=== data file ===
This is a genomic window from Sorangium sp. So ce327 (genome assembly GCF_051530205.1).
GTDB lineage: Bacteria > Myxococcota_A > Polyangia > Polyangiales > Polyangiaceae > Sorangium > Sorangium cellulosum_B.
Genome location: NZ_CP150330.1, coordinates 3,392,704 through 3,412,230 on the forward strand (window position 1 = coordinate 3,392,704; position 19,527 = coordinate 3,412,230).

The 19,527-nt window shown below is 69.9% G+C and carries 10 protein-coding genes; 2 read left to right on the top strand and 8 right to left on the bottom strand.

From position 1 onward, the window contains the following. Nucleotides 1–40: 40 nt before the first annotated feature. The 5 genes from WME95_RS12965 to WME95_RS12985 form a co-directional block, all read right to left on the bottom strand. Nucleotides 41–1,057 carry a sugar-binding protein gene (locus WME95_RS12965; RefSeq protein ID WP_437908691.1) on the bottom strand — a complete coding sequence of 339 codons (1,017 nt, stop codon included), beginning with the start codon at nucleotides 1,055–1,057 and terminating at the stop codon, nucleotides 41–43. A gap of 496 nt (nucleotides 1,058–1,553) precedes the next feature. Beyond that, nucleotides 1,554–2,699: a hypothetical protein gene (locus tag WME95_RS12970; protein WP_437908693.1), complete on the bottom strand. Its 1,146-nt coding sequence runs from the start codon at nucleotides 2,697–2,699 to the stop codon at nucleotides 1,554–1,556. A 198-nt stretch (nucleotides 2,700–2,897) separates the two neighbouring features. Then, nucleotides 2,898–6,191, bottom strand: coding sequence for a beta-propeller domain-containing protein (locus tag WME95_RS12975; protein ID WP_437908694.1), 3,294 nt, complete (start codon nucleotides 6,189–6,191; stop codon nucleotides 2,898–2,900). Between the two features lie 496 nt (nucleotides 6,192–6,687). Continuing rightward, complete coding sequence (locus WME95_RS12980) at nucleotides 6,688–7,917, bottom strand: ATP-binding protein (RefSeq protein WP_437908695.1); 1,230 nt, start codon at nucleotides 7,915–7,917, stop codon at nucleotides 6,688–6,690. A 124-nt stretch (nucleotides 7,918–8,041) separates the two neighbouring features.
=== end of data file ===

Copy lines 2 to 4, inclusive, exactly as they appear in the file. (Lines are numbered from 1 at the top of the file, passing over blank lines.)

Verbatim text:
GTDB lineage: Bacteria > Myxococcota_A > Polyangia > Polyangiales > Polyangiaceae > Sorangium > Sorangium cellulosum_B.
Genome location: NZ_CP150330.1, coordinates 3,392,704 through 3,412,230 on the forward strand (window position 1 = coordinate 3,392,704; position 19,527 = coordinate 3,412,230).

The 19,527-nt window shown below is 69.9% G+C and carries 10 protein-coding genes; 2 read left to right on the top strand and 8 right to left on the bottom strand.